Turner has never been a launch angle fiend. When he hit 13 home runs in 73 games, his launch angle was 10.5 degrees, and that is still a career high. His 19 home runs in 2018 came with an average 8.3 degree launch angle. In all of 2019 to date, he's at 8.4 degrees. With Turner's speed and overall competence wielding a bat, he's one player for whom more line drives could make sense.

In all, Turner fits the profile of a 20 home run hitter. He doesn't hit it high enough or barrel it up enough to do much more than that. Of course, given his stolen base ability, that makes him extremely valuable. We're just not looking at a 30-40 season any time soon, certainly not this year, despite that early-season two-homer day he had.


Manny Machado (3B, SD)

Time to check in on Machado again, despite his grand slam on Monday. And while that slam was well-struck (103.2 mph at 24 degrees), it barely cleared the fence at 388 feet to Petco Park's right-center field.

That counts all the same, but Machado has not been the Stat-caster we've come to expect this season. His xSLG was between .517 and .534 each year from 2016-18 and is just .435 in 2019 so far. And so his .423 slugging is mostly an accurate representation of how much power Machado's swings -- including misses -- have provided this season.

The bit about misses is important because the 21.9% K rate is an obvious part of Machado's struggles, given he has a 16.5% career rate that he had worked down to a career-best 14.7% for the 2018 season. Fortunately, his launch angle, which at 14.8 degrees is consistent with past seasons and would barely be a career high, is fine. The key for Machado to return to his usual standard of production is to make more contact, so watch out for that.


Ozzie Albies (2B, ATL)

Albies was a riser in Week 5, which covered his performance through April 29, when he had six home runs. He hit another on May 4, but has none since then.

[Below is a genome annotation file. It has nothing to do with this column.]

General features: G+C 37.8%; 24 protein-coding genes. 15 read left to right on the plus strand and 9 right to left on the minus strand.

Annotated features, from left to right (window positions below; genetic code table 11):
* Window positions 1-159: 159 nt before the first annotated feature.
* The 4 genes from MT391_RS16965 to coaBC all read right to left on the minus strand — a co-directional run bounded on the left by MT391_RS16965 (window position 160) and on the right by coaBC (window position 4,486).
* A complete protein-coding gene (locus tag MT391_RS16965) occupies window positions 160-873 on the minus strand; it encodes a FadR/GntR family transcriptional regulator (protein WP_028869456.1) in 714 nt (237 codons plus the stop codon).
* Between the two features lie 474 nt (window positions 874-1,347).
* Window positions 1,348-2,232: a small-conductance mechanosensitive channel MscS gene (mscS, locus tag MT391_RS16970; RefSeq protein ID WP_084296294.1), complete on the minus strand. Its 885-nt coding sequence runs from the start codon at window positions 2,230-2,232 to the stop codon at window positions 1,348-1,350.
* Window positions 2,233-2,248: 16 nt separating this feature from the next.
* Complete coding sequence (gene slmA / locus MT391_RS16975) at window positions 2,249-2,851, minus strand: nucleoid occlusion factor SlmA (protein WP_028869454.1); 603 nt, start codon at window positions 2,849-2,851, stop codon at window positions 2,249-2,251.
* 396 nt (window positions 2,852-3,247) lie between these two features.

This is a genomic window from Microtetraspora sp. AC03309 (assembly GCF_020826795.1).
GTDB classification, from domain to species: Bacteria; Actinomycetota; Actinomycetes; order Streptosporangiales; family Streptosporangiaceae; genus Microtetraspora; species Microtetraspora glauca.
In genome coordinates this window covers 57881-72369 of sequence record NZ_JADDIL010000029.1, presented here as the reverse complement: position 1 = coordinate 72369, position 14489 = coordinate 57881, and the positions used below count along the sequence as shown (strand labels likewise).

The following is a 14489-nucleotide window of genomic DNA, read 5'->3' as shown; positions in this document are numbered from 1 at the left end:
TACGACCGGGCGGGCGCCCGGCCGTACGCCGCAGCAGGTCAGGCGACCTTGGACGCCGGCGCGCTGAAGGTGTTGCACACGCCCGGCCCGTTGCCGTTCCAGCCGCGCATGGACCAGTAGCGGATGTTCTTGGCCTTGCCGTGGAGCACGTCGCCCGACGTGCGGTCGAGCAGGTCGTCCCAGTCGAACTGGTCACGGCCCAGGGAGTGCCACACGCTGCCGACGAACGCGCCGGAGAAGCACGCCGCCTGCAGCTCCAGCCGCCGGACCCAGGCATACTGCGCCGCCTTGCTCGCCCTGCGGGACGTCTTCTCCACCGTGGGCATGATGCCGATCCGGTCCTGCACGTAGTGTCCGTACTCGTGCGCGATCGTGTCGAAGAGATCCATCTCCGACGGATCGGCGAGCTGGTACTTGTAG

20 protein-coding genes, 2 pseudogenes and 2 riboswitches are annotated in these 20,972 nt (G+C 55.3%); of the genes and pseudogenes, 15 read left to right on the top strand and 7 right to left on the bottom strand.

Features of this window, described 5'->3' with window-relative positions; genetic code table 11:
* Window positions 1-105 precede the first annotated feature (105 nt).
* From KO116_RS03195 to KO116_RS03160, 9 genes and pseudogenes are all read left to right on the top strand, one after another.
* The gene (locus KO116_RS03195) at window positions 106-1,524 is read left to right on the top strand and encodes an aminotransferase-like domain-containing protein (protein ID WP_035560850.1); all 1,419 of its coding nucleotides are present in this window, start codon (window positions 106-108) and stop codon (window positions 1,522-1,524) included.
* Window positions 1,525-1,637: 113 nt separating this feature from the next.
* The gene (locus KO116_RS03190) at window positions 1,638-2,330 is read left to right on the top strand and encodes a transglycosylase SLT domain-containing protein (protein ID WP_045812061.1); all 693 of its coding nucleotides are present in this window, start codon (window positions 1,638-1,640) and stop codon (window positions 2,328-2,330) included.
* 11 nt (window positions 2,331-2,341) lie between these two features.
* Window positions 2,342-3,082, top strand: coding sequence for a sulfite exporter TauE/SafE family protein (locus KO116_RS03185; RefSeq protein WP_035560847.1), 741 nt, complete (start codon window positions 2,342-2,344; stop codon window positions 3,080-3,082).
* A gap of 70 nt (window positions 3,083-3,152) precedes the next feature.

When Albies hit 24 homers and slugged .452 in 2018, Statcast was not a fan, seeing 25 barrels and a .403 xSLG. This year, it sees him getting less lucky, with 14 barrels to seven homers and a .441 xSLG that exceeds his .414 SLG. Almost all of the 38-point xSLG gain is contained in the 36-point xBA gain (.251 to .287), however, so Albies' long-term power remains a question.

During the cold streak/since May 5, has been extremely unlucky, with a .400 xSLG compared to just a .271 slugging rate. As far as cold runs go, Albies has seen some solid contact. He should start to hit home runs again eventually, but the 24 from last season looks a lot less likely than it did a little over a month ago.


Last Week's Risers

Player Last Week Update
Hunter Pence No homers, and with Gallo/Calhoun out, hope he doesn't start getting overworked at his age
Hunter Renfroe 3 HR in 15 PA as he continues to laugh at Statcast
Gleyber Torres .429/.438/.643 with 1 HR; can't get O's all the time
Eduardo Escobar 2 more HR; like Renfroe, finds Statcast's "lack of faith disturbing" (c)Disney
Rafael Devers Just 3-for-18, but one was a homer


Last Week's Fallers

Player Last Week Update
Paul Goldschmidt Homered when last week's article came out, but not since; still should be fine, he's Paul Goldschmidt
Josh Reddick .238 .227 .619 with 2 HR; sustainability still issue with BA/OBP like that
Adalberto Mondesi Standard good week for him, .300/.364/.600 and 1 bomb
Maikel Franco 1-for-13 but it was a home run; not exactly atypical for someone who has a 24 HR/76 wRC+ season under his belt
Nick Markakis No homers; weeks he does will always be the surprise